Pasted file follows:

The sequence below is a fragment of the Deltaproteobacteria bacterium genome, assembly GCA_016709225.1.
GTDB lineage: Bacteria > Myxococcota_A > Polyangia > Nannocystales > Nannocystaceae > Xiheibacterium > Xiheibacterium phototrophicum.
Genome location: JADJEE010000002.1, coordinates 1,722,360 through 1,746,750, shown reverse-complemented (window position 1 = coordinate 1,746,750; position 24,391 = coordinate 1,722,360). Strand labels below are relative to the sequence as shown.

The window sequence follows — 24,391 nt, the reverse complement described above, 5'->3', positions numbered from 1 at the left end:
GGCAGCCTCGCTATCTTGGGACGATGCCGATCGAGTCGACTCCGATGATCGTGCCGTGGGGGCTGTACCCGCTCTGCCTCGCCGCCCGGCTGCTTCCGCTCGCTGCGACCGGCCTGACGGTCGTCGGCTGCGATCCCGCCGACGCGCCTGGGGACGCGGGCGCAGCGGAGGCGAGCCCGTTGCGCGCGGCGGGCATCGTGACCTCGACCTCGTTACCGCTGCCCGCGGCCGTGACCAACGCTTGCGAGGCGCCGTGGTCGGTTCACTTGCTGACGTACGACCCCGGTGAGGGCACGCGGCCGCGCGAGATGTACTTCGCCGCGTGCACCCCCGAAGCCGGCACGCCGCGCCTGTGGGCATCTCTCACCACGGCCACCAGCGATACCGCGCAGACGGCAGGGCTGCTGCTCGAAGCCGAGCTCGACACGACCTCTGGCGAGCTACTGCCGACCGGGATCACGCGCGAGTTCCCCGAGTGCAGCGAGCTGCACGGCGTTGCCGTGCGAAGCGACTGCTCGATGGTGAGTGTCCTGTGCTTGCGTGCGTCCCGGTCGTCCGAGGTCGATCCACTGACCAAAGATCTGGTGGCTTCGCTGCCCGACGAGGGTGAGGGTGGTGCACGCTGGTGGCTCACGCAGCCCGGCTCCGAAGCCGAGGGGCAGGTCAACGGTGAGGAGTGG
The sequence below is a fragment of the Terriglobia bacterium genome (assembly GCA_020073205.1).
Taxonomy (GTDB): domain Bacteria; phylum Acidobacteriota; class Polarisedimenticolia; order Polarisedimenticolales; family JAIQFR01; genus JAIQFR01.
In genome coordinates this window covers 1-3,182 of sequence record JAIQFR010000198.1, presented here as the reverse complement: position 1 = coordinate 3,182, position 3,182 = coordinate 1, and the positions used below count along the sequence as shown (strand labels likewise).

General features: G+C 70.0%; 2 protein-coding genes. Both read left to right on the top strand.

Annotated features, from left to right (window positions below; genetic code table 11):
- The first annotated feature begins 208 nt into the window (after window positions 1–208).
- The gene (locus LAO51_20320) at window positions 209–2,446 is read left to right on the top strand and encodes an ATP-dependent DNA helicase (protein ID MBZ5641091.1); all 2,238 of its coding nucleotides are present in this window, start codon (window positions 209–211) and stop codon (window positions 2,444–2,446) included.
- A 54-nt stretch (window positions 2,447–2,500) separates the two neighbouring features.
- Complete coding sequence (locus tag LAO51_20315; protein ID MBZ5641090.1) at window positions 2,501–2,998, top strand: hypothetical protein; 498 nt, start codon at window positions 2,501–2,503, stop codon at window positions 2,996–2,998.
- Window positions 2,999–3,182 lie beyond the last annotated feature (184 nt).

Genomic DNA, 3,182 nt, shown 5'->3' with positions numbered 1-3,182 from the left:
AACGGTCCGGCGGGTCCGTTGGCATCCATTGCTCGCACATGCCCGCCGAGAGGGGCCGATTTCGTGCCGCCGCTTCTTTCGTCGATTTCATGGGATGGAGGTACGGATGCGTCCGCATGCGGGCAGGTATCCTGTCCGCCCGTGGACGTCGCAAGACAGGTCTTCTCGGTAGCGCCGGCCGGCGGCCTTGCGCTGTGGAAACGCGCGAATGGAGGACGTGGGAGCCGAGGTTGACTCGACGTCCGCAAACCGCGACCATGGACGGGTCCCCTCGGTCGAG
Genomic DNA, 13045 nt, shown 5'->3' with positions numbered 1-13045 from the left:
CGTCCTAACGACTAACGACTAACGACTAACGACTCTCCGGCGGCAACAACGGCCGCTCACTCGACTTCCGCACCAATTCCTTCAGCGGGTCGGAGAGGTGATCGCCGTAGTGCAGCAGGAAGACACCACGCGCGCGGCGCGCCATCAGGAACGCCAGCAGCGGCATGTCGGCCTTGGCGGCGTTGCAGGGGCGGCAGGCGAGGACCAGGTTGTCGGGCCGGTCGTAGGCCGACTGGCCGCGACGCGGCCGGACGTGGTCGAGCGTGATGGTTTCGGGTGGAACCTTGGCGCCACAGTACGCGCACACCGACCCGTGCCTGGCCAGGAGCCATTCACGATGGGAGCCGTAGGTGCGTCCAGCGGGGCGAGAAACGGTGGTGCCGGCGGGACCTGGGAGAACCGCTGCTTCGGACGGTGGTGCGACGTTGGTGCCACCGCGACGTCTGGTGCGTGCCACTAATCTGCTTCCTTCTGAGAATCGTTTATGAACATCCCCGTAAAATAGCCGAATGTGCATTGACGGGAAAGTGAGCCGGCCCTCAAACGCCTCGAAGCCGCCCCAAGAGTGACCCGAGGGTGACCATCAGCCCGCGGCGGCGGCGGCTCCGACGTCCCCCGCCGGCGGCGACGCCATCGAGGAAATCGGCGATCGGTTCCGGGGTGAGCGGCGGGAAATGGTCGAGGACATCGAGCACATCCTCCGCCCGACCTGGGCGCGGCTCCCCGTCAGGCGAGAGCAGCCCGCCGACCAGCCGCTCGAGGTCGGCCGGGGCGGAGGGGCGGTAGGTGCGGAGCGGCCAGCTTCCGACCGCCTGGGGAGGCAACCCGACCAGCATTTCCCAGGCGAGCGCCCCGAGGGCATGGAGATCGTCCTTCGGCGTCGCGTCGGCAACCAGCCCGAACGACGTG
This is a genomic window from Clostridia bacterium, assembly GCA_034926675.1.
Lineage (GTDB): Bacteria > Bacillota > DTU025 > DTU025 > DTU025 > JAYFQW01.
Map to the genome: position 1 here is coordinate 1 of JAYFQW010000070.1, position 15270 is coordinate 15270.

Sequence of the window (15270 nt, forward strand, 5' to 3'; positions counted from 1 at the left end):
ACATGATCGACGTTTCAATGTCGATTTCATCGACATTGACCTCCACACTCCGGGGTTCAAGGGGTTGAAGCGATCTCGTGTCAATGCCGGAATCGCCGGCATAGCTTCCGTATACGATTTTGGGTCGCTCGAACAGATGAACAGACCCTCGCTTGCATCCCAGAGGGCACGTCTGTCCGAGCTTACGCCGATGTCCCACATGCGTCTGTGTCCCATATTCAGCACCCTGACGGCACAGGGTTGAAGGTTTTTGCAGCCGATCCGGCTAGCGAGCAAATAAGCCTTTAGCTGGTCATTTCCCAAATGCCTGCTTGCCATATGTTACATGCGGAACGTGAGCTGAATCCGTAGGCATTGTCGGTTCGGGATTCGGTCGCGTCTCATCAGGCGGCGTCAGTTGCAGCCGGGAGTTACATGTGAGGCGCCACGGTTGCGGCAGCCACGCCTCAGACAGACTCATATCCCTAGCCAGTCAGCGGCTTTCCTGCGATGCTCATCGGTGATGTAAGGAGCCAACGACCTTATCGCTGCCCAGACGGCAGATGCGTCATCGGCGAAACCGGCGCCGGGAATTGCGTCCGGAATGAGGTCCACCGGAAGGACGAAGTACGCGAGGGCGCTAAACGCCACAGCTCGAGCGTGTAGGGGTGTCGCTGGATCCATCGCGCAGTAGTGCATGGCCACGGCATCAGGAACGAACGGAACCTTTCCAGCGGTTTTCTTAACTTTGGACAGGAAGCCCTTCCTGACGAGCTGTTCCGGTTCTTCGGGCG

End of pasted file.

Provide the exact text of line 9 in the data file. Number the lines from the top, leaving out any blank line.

General features: G+C 70.0%; 2 protein-coding genes. Both read left to right on the top strand.